In this post, we make Indonesian tempeh, a fermented soybean cake. Sorry, nothing to do with construction of our shipping container house, except to say that it has been raining, raining, raining. Here is a short video of one of our pretty-much-daily sprinkles:
Yes, dear Colorado friends, as much in an hour as you get in a year. Neither is better, just sayin’. Half an hour will fill a leaky wheelbarrow.
In the mean time, Cynthia and I have been craving tempeh. If you don’t know, tempeh is a common Indonesian food made from soybeans and a starter culture that ferments the beans. The fermentation forms the beans into a cake that is somewhat nutty or mushroomy in aroma and taste. Being fermented, it has vitamin B-12, generally lacking in the vegetarian food group so it is an important food for me, a vegetarian.
If you haven’t eaten tempeh, before you go all “yuck” on me because of the repulsive idea that it is fermented, remember cheese, yogurt, real pickles and sauerkraut (not that chemical-laden stuff in jars and cans at the supermarket), beer, wine, champagne, and yeasted bread. You get the idea. It’s just different, and it is worth a try.
You can slice and fry tempeh, maybe put some tamari (like soy sauce) on it and it is good like bacon. You can crumble it, steam or fry it and season it for meat substitute in tacos. When I say “meat substitute,” I don’t necessarily mean that it tastes like meat; I mean that it is a good source of protein. Tempeh makes a mean Ruben sandwich or wrap. Generally, it can replace any meat.
We have been able to buy it at Organica, the only natural food store in Panama, and it may be available at some of the Asian groceries but we haven’t checked that out. Being a frozen imported product, it is quite expensive and more often than not, out of stock. So we decided to make it ourselves.
First, you need to know how to make the stuff. Having never made tempeh, I Googled and watched several YouTube videos including this one and took notes.
Second, you need soybeans. We haven’t been able to find them here in Panama so we Amazon.com-ed some. This was a bit on the expensive side what with the shipping. You can make tempeh from other beans and grains, so we will probably buy other beans locally the next time. The protein content is lower with other beans, but I eat a ton of beans all the time anyway and am still alive.
Third, you need the fermentation culture. We ordered online from Gem Cultures in Washington state. A small packet has enough culture for ten pounds of tempeh.
Fourth, you need an incubator. I bought a Styrofoam cooler and a 7-watt light bulb. I also bought (amazon.com) a terrarium heater control. I wired up a light socket, screwed in the light bulb, and plugged it into the terrarium heater control. The heater control has a probe that I duct taped inside the cooler. I put a piece of aluminum foil over the bulb to spread the heat. I took some bamboo skewers and made a rack above the light bulb for the tempeh. Here’s what the incubator looks like:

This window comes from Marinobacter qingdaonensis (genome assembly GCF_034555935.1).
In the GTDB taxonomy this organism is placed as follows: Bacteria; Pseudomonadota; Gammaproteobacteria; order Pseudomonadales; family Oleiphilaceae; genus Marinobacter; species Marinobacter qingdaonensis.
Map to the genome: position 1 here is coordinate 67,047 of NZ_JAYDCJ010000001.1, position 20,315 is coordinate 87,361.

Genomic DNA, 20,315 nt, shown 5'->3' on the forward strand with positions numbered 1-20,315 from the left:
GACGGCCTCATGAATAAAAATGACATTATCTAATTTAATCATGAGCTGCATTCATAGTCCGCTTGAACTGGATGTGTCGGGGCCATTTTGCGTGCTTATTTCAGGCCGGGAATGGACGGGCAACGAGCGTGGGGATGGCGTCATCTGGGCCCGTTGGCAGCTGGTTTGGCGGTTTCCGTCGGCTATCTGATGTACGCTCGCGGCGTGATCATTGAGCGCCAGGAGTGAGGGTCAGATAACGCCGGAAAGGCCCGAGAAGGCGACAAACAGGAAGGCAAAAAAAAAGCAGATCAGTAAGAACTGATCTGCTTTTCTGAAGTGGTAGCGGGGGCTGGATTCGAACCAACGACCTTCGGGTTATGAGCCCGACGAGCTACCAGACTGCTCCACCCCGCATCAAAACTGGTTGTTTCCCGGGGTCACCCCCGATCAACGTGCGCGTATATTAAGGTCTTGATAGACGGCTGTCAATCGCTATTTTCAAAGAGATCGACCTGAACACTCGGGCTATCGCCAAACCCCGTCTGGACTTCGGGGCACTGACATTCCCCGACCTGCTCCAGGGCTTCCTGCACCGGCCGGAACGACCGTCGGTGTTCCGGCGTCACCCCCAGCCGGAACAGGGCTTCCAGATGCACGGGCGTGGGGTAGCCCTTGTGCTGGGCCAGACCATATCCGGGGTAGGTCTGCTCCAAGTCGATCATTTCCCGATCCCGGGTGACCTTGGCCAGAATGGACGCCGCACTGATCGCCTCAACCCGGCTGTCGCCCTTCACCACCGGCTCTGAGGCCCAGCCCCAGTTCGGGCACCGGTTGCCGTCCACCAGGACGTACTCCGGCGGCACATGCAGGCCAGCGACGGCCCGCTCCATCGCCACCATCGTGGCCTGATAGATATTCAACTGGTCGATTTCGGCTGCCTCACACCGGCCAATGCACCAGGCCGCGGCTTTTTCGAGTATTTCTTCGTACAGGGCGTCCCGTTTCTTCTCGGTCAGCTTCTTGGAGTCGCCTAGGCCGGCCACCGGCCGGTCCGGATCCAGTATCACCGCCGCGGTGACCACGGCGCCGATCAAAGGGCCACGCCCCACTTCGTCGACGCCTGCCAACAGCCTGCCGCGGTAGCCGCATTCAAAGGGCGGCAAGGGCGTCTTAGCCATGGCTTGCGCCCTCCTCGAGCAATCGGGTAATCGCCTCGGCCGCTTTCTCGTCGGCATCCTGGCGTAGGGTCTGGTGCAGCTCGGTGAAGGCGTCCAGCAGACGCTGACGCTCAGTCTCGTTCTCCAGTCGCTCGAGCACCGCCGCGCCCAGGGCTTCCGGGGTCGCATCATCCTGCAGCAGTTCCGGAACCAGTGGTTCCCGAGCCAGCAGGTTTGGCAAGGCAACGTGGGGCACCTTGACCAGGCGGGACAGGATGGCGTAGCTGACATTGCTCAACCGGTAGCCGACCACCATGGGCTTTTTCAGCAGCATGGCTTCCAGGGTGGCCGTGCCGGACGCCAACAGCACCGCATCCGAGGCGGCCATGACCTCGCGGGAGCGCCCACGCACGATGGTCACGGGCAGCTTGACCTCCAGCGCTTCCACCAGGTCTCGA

We did the process and it was very easy.
- Soak a pound of soybeans 24 hours.
- Under running water, squeeze the beans in your hands to split them in half and remove the hulls. The hulls float to the top and are easy to skim off.
- Boil the beans in a pot for 30-60 minutes until al dente.
- Plug in the incubator, set it for 85 degrees, and let it come up to temperature.
- Rinse, drain, cool, and dry the beans.
- Using clean equipment, sprinkle a teaspoon of the starter over the beans and mix in completely.
- Spoon the beans into zipper sandwich bags to make a layer about a half inch thick. Our batch made three bags. Seal the bags, then poke holes in the bags every half inch or so so the starter can breathe.
- Put the bags-o-beans on the rack in the incubator.
- Let the starter work for 24 hours or so then take a look. At 24 hours, not much was viable in our bags, just a bunch of moisture on the inside of the bags. We wondered if the starter was okay, as we had had it for nearly two years. But I put the lid back on and checked again later. At 30 hours the beans were solidified into cakes, and everything inside the bags was appropriately covered with the white mold. There was a tiny tinge of black mold, which is perfectly fine, but white is preferred, so I removed the bags and declared the tempeh done. Here’s what it looks like:
So last night we had our first tempeh in perhaps a year. We cooked a bag of pasta; it was very substantial, like edges cut off lasagna noodles. I had brought some basil home from the market earlier in the day and Cynthia made fresh basil pesto that held well to the pasta. I steamed and sauteed some red bell peppers and strips of tempeh in olive oil. We piled our plates high.
I’ve been eating tempeh since 1980 and can say that this was the best tempeh I have ever eaten. It was nice and fresh, absolutely no off-odor from being frozen or stored too long. Absolutely delicious, moist and nutty, can’t wait to eat it again.
That’s all for now. Go make some tempeh. Bean there done that.